The documentary also shows you something else. It shows you young Indigenous people in the arts who are taking their culture and the pasts of their people, and even their own pasts, and adapting it into their own artistic expressions. The artists in focus are a Metis cultural painter, a Cree artistic painter, an Innu filmmaker and documentarian, an Inuit filmmaker and VR creator, and a rap duo of various First Nations:
- Christi Belcourt – Metis artist who specializes in beadwork art and floral patterns. Her patterns carry on the traditions of the Metis and First Nations people, but they’re not all just to please eyes. Some of her art have political messages. She herself is the daughter of a Metis activist and has published some books on First Nations/Metis issues.
- Kent Monkman – A Cree painter who specializes in painting historical narrative from his point of view. In the film, he speaks his anger of how his people have been treated since European settlements and especially of the creation of Canada in 1867. The paintings in his 2017 exhibition, a response to the Canada 150 celebrations, resemble Baroque or Renaissance Era paintings, but they speak of his anger and wrath of the past history and of the mistrust he has towards today’s powers that be.
- Alethia Arnaquq-Baril – An Inuk filmmaker. Her films range from short animated films to feature-length documentaries to live-action storytelling. Her films speak volumes of the discrimination, struggles and hardships of the various Indigenous peoples. One of her films, The Grizzlies, played at the VIFF two years ago. Devoted to keeping tradition alive, the film shows her getting a traditional Inuk tattoo applied on her forehead.
- Nyla Innuksuk – Inuit Film maker and VR creator. Past films include short fiction like a hunter using traditional skills to survive and a short documentary with singer Susan Aglukark. VR work includes work on a VR series allowing the viewer to envision Indigenous life in the future with futuristic characters. The film shows her working on her first feature-length film: a sci-fi story of teen Inuit girls fighting off an alien invasion.
- A Tribe Called Red – A rap duo whose members are of the Mohawk and Cayuga nations. Rap has always had a reputation of being the voice of the voiceless and A Tribe Called Red use it to speak their voices. Their songs mix modern hip-hop and dance sounds with traditional Indigenous music and beats. Their songs also carry a political message. They themselves are also Indigenous activists who were part of the Canadian Pipeline and Railway Protests from February of this year.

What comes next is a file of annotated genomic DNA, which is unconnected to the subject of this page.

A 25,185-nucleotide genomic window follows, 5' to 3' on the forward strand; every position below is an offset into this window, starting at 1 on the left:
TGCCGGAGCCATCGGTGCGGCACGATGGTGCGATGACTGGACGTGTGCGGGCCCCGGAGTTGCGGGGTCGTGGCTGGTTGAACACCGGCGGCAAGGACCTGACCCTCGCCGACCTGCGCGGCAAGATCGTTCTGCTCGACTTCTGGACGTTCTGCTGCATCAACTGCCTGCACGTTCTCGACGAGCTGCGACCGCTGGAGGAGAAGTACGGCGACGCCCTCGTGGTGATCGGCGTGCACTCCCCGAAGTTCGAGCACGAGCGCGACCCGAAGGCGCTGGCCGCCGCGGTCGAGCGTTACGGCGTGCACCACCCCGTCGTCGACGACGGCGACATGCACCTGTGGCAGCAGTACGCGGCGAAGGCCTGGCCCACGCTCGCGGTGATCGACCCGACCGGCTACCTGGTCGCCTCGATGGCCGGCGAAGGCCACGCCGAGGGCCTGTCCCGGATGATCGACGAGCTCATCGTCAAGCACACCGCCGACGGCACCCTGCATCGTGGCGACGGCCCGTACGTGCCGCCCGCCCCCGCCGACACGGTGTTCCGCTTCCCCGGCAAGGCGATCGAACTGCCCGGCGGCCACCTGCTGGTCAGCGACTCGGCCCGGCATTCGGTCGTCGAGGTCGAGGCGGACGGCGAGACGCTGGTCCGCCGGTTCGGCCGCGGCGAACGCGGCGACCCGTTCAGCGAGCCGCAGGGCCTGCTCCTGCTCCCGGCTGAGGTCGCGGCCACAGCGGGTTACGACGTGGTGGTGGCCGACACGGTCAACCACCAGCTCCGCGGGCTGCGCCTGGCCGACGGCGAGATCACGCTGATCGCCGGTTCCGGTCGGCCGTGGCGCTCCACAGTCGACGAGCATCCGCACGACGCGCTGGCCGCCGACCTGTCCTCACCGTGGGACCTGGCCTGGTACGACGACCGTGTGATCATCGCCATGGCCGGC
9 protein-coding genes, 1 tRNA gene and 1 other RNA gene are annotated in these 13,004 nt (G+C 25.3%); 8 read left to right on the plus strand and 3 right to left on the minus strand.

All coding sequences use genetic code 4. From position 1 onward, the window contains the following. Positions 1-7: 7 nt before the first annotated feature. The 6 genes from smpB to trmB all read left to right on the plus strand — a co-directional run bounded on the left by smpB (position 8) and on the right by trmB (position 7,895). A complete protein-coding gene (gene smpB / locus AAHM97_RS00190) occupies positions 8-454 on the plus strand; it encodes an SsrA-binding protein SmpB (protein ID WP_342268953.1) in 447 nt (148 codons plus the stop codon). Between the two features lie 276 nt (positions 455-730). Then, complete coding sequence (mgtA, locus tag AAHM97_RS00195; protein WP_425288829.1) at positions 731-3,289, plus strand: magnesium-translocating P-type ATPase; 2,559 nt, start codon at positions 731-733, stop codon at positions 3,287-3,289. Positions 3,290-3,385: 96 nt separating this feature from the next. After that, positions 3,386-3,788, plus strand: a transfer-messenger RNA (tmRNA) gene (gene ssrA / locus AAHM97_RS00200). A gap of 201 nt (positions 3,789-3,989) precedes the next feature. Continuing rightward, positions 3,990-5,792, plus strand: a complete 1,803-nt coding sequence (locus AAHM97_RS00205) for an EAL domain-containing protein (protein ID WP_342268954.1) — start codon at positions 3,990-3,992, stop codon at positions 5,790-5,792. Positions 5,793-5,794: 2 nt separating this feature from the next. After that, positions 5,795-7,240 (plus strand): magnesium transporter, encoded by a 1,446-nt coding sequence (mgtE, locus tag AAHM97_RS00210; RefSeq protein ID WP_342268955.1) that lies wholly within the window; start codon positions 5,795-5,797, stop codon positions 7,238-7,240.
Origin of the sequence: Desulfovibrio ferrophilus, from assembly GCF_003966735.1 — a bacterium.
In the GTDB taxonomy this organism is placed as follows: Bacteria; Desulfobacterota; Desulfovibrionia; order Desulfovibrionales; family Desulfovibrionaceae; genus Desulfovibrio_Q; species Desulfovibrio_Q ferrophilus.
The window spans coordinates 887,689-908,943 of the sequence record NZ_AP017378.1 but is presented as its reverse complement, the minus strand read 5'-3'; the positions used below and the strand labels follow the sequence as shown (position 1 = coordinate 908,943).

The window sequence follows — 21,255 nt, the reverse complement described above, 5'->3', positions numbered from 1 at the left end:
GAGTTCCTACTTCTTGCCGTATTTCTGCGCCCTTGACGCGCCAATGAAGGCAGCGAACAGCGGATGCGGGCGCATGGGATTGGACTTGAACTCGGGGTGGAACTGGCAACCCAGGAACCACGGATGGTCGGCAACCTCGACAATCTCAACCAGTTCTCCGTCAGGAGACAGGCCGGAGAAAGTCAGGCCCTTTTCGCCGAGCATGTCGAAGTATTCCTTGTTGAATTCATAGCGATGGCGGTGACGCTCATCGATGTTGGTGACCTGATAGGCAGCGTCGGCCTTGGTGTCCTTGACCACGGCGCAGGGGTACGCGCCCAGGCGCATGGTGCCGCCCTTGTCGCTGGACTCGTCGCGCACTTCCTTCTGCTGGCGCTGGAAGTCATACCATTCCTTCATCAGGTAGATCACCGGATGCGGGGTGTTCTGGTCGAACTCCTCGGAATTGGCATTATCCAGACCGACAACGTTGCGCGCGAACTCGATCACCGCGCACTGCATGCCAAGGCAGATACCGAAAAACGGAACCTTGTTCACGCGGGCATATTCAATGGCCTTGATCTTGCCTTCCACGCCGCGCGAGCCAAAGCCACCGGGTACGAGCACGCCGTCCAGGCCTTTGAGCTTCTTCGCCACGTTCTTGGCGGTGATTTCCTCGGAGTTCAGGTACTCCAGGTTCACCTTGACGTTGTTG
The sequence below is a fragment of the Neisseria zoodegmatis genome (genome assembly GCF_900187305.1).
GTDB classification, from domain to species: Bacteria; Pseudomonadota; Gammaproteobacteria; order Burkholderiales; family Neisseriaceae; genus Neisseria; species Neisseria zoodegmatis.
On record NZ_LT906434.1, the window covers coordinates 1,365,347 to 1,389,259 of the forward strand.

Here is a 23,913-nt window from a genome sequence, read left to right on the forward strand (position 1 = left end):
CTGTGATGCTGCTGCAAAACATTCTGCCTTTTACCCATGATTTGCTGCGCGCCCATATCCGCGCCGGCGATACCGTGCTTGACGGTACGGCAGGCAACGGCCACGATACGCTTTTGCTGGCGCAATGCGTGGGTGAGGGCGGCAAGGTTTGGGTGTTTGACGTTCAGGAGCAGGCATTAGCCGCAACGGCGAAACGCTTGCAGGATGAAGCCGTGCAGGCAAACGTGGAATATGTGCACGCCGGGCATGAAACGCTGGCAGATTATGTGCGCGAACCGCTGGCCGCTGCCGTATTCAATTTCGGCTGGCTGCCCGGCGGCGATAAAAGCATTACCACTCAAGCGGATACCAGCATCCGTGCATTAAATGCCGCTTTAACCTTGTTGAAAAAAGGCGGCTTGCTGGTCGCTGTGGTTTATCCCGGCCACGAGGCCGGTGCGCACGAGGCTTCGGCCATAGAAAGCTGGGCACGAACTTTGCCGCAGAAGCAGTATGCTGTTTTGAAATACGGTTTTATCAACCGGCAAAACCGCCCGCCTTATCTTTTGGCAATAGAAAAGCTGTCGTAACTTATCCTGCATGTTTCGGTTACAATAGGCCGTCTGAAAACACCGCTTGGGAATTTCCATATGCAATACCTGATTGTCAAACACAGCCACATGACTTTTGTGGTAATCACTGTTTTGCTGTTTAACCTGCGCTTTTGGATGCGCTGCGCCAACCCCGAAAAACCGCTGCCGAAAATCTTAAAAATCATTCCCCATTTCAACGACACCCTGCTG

The stories of the above artists and their works are mixed in with images of King’s tale of the coyote with the cab scenes, the images of the Indigenous man riding a horse into Toronto and an Inuit man hunting a seal and making use of everything from the seal he hunted including meat, blood, intestines and fur. A mix of screen narrative, storytelling and real life presented as one.
The final scene of the film shows the young adults and Thomas watching the Indigenous images created by Indigenous actors, directors and writers. They’re happy to an extent. The film then shifts to Indigenous issues and disputes that have happened in recent time. This represents the fight is still ongoing.
Thomas King wrote his narrative The Inconvenient Indian back in 2012. The film isn’t an exact adaptation of the book, but passages of what King says in the book are voiced over in the film. The book itself is an examination of North American history. King even presents the point of view as if Columbus didn’t discover America, America discovered Columbus. He also comes across an eyebrow-raising conclusion ‘White people want land.” Essentially the film reminds us that history seen from two different eyes will have two different points of views. Most white people have been taught the history of North America with the white Colonials looking like the good guys and the Indigenous looking like the savages. We’re reminded of that when we see the predominantly white crowd watch the re-enactment of the Battle Of Little Bighorn leading to Custer’s Last Stand. The film reminds you Indigenous people will see history from a very different outlook. That it’s really the white soldiers that are the savages.